© 2020. Rome & Associates
It is the time of year when community associations prepare for elections
Which means it’s also when I hear questions like: Are spouses allowed on the board together? Do ballots have
to be signed? Can delinquent homeowners be board members? How long after an election does
the association have to keep the ballots? Do candidates choose whether they are running for
President, Treasurer, or Secretary?
The procedure for electing a board is usually contained within the bylaws, but these
procedures can differ from community to community. For this reason it’s important to read over
the bylaws and thoroughly implement them in order to insure the election is considered valid. In
addition to the bylaws, Robert’s Rules of Order also offers some guidance about election
Following are some common requirements regarding the election process.
Candidates are usually self-nominated or selected by a nominating committee. Additionally, nominations are often allowed from the floor at the meeting. This is why proxy ballots for use by homeowners who cannot attend the meeting typically contain a line for write-in candidates.
The qualifications for candidates vary more than you might imagine. Some bylaws only allow homeowners who reside in the subdivision to run for the board. Others prohibit joint owners from serving on the board at the same time, or may limit nominees to those who are members in good standing (current in payment of all association assessments). The member in good standing rule also frequently applies to eligibility for voting in the election.
Notice & Meeting
Elections are usually held at the annual member meeting. Proper notice of the meeting and proxy ballots must be mailed to the homeowners within a certain number of days prior to the meetings as required in the Bylaws. (Sometimes the proxy ballots contain a space for write-in candidates.) The full agenda for the meeting and the proposed annual budget are often mailed along with the election ballot.
Quorum & Term Lengths
To hold an official election it is necessary to obtain a quorum of homeowners in person or by proxy. Quorum requirement vary between 10% and 50% of the eligible voting homeowners. It is not unusual to suspend the meeting for an hour or so while proxy ballots are collected from homeowners door-to-door. If a quorum cannot be reached, then the same Board members will continue to serve for the new term; or until such time as a quorum can be obtained for another meeting. In the event there is an empty Board seat (or a Director resigns) the remaining Directors can appoint someone to serve out the remaining term.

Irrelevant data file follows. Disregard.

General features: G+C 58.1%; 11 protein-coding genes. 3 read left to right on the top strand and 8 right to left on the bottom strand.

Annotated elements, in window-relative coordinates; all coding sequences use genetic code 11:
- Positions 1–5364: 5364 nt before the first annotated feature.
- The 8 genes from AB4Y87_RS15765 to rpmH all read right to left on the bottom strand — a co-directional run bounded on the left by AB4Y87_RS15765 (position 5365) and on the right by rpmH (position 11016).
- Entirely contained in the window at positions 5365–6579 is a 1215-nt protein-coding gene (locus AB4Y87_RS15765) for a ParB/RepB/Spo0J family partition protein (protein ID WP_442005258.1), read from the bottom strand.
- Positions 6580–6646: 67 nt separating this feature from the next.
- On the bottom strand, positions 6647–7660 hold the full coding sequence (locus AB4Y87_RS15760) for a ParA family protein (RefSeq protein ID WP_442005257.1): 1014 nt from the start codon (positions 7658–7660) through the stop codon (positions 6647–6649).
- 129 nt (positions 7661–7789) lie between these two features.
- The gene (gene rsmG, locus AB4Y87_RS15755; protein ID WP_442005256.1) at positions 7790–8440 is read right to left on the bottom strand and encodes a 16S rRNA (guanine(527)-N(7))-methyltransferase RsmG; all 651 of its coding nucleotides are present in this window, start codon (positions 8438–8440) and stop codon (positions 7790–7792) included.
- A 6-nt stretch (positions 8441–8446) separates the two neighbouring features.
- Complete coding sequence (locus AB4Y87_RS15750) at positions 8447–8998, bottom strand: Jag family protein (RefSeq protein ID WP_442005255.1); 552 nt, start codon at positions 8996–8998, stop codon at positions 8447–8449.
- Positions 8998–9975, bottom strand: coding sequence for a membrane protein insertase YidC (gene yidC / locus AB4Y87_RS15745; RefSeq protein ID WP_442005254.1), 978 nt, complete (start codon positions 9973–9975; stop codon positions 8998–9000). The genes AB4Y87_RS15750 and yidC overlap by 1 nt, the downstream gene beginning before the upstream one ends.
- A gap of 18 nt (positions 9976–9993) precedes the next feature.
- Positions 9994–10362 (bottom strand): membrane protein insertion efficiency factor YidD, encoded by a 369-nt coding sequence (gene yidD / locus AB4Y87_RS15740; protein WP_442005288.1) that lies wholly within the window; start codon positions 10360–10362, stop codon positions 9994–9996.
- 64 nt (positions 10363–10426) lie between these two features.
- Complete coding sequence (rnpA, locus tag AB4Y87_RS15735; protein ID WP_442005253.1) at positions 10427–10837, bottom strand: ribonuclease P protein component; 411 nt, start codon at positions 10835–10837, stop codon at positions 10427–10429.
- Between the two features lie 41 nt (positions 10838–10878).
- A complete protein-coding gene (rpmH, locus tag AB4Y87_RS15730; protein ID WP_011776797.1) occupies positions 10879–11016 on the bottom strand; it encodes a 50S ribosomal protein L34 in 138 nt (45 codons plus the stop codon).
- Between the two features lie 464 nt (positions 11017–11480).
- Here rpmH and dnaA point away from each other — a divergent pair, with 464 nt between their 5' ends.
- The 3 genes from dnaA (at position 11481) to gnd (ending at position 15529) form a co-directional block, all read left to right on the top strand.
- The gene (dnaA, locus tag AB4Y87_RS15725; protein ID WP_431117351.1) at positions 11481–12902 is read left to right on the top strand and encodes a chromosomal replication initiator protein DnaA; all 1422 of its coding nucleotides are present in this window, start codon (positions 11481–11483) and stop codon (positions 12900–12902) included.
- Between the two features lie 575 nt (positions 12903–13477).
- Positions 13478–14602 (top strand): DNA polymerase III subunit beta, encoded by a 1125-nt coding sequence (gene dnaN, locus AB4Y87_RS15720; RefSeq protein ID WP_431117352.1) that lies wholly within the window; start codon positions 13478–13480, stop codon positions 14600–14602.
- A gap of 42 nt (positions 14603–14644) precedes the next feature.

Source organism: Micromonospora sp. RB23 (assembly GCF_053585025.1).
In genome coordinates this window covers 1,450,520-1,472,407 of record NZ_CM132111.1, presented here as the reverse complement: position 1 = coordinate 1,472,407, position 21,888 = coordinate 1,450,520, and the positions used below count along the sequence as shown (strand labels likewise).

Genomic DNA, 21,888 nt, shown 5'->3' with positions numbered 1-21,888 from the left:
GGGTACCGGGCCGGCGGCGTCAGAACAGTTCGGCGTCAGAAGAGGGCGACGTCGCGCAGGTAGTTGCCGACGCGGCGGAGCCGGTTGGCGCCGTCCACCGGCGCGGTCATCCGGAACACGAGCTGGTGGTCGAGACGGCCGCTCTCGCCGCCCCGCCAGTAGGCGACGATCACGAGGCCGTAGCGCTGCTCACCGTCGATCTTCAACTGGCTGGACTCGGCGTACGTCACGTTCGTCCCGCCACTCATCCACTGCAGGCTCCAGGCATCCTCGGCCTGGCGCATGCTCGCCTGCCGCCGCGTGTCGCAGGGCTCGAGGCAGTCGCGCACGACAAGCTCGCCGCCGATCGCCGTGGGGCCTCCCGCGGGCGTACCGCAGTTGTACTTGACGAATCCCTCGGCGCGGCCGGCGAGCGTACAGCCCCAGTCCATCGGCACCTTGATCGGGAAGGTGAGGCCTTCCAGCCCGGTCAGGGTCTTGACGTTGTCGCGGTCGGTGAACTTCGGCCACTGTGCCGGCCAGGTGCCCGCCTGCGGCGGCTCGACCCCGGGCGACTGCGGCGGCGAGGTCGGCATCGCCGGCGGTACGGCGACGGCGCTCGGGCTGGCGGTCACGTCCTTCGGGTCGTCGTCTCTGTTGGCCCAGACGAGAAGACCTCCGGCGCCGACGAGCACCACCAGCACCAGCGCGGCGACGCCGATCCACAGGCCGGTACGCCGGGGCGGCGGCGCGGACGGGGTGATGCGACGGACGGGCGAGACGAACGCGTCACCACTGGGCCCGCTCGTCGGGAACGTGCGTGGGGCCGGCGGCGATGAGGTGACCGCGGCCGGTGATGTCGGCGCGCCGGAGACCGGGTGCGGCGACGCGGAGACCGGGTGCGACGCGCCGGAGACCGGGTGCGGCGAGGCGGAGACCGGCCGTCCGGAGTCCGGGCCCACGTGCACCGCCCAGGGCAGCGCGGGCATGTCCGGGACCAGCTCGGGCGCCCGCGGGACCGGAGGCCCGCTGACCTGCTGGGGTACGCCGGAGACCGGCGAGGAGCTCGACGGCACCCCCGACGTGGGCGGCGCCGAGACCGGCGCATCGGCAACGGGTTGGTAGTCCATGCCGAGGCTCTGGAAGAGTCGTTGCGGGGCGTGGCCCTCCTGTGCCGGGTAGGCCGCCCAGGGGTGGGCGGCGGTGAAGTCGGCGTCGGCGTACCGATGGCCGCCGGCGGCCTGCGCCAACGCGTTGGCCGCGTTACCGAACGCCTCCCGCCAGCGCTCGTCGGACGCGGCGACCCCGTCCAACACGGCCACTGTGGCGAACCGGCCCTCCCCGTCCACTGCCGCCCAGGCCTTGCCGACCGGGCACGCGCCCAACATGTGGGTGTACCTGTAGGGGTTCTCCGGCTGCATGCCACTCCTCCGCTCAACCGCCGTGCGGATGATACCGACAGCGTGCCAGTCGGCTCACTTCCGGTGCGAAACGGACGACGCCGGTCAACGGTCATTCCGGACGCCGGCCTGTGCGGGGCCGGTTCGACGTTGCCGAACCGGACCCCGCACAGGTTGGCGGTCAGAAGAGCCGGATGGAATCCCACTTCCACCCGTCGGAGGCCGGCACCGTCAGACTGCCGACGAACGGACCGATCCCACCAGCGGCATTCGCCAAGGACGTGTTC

The lengths of the terms are also found within the Bylaws. Terms vary between one and three years, and sometimes they are ‘staggered.’ If they are staggered then not all the Board seats will come up for election in the same year. This assures that someone with prior experience will still be serving on the Board.
Officers Vs. Directors
Homeowners are sometimes surprised to find they are voting for the board members, but not their specific office; President, Secretary, Treasurer, etc… This is a widespread approach, and one of its purposes is to make sure there are enough candidates to fill the board. If several seats were open and everyone ran for President, only one candidate would make it to the board.
When the homeowners are not voting for the officers, the newly elected board members will designate officer positions at the first meeting of the new board. If the bylaws allow the homeowners to vote for the officers, the winners will be determined by which candidates received the most votes for each position.
Secret Voting Vs. Anonymous Voting
Secrecy is the main reason for voting by ballot in an election. (Robert’s Rules, Article VIII, Section 46) This protects the privacy of the voter, who may otherwise be reluctant to vote their true sentiments publicly. There is also the issue of keeping the voting trends secret prior to the date of the election. A Board member running for reelection could keep track of the voting and know how many more votes or proxies are needed to assure themselves of a win.
Secret voting is occasionally confused with thinking the votes have to be anonymous. In our national elections the ballots themselves are anonymous because each person is approved prior to entering the voting booth. Since associations do not use voting booths or machines each ballot must contain the signature of the voter; the printed name of the voter; the property address; and the date.
Counting Votes & Certification Of Election
The votes are typically counted by the Secretary and at least one other witness (sometimes the property manager). Some larger associations employ a CPA for this purpose. Whoever is counting the votes decides on whether each ballot is valid, or if it is invalid due to such causes as: insufficient information; illegible writing; voting twice; and voter ineligibility. The defective ballots are set aside and not counted as votes. The remaining ballots should be tallied at least twice by each person counting the votes.
The election results are certified in writing by those who counted the ballots, and the original will remain in the association’s permanent records.
The winning candidates are then officially announced at the meeting. Pursuant to Roberts Rules of Order, any motion for a recount must be made before the meeting is adjourned. After the meeting is concluded the ballots should be properly disposed of in a way that maintains the privacy of the voters, such as shredding.